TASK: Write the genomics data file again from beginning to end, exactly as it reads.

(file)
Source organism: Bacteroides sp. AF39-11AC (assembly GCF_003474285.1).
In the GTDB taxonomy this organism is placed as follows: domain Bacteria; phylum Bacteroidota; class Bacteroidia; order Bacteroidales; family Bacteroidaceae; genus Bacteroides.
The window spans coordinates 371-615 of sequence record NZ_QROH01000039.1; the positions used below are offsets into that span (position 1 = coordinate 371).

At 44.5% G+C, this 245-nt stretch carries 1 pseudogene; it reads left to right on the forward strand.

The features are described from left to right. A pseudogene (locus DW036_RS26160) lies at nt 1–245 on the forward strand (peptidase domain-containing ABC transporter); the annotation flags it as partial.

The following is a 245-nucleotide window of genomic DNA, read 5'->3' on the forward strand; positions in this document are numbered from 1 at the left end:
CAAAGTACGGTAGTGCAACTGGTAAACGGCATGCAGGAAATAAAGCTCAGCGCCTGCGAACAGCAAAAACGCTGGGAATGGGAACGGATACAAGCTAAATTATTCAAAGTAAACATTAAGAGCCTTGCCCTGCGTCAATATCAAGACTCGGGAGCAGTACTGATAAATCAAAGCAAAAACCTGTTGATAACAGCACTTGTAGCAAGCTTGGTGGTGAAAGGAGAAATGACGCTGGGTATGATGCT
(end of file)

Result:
Source organism: Bacteroides sp. AF39-11AC (assembly GCF_003474285.1).
In the GTDB taxonomy this organism is placed as follows: domain Bacteria; phylum Bacteroidota; class Bacteroidia; order Bacteroidales; family Bacteroidaceae; genus Bacteroides.
The window spans coordinates 371-615 of sequence record NZ_QROH01000039.1; the positions used below are offsets into that span (position 1 = coordinate 371).

At 44.5% G+C, this 245-nt stretch carries 1 pseudogene; it reads left to right on the forward strand.

The features are described from left to right. A pseudogene (locus DW036_RS26160) lies at nt 1–245 on the forward strand (peptidase domain-containing ABC transporter); the annotation flags it as partial.

The following is a 245-nucleotide window of genomic DNA, read 5'->3' on the forward strand; positions in this document are numbered from 1 at the left end:
CAAAGTACGGTAGTGCAACTGGTAAACGGCATGCAGGAAATAAAGCTCAGCGCCTGCGAACAGCAAAAACGCTGGGAATGGGAACGGATACAAGCTAAATTATTCAAAGTAAACATTAAGAGCCTTGCCCTGCGTCAATATCAAGACTCGGGAGCAGTACTGATAAATCAAAGCAAAAACCTGTTGATAACAGCACTTGTAGCAAGCTTGGTGGTGAAAGGAGAAATGACGCTGGGTATGATGCT